I am just back from attending the Water and Food Award in Copenhagen. The event celebrated this year’s nominees for the most innovative, sustainable, replicable, community initiative to bring water and food security to an area. And I just want to say it was one of the most amazing and sweet events I have attended Read more about A sweet experience: the Water and Food Award event 2010[…]
The modern economy has undoubtedly given millions better lives.
However, despite years of experience and development of macroeconomic theory, despite decades of Nobel prizes in Economics, there still doesn’t appear to be a way to run an economy without putting severe hardship on a large percentage of the population.
And this state of affairs is generally accepted.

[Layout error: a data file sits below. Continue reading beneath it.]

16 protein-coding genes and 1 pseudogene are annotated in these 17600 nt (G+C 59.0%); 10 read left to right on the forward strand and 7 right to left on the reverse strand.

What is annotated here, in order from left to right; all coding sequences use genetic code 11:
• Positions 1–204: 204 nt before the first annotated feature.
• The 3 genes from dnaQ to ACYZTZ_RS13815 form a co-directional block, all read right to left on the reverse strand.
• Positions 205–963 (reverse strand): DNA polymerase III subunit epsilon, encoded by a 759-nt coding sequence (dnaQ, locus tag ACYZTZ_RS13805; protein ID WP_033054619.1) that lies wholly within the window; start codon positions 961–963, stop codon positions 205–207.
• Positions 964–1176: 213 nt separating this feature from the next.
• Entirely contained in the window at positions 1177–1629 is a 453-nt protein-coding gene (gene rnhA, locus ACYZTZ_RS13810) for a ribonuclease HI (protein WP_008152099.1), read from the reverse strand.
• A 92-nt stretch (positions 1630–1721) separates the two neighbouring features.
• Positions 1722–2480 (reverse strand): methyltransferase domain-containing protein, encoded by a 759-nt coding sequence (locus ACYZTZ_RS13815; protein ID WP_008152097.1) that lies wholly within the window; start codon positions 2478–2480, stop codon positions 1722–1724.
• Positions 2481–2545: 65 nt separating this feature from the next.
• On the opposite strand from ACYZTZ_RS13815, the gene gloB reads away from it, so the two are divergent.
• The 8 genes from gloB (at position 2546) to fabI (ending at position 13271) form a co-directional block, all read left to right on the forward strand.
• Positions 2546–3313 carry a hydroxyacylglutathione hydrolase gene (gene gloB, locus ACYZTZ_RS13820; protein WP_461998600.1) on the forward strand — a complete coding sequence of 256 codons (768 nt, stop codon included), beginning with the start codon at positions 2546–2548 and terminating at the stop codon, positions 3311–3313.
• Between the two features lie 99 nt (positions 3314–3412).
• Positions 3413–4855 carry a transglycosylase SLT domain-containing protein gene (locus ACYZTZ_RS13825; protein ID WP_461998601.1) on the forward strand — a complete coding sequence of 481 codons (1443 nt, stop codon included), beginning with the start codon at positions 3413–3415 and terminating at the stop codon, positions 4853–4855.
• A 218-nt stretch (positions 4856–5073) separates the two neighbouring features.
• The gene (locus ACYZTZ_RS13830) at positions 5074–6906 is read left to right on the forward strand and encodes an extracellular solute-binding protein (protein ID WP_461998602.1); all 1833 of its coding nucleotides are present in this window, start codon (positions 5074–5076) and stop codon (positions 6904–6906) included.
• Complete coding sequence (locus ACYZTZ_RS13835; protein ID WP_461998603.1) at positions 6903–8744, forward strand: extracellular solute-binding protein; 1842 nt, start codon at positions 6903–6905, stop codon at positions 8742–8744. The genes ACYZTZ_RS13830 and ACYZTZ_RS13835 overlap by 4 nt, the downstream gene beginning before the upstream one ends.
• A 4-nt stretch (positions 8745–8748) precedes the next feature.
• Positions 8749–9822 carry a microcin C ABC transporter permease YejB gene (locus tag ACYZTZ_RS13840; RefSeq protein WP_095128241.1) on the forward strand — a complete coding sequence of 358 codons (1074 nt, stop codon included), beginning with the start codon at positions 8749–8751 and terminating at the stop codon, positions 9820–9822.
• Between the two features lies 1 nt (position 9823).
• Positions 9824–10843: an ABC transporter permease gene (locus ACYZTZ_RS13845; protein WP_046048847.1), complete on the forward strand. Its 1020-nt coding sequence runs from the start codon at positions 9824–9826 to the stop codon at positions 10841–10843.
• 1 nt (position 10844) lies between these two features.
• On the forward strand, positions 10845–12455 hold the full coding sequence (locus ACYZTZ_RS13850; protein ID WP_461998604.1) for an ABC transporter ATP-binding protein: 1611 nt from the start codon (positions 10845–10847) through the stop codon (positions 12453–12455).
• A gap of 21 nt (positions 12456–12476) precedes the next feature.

Especially women, wives and mothers. It is women who end up suffering take from this hardship.
The other thing that I know that women particularly care about is the environment. Again, it is also generally accepted that pollution is unavoidable and depletion of natural resources the unavoidable price for economic stability. The costs of pollution and depletion are not paid for directly by the producers or consumer, but by society as a whole. They are called externalities. Externalities, it seems, are unavoidable if we want a stable economy.
But let us not just give in. Let us look at possibilities. […]
There are total 14.8 billion hectares of land on the surface of the Earth Only about 30% is inhabitable There are 6.8 billion people on the planet That gives 0,65 hectare per person to live on 10% of land is arable (of that only a quarter is cultivated today) That gives about 0.2 hectare per Read more about The world may be smaller than you think. This is why we need to invest in securing land.[…]
Thanks to the Post Carbon Institute for putting this together!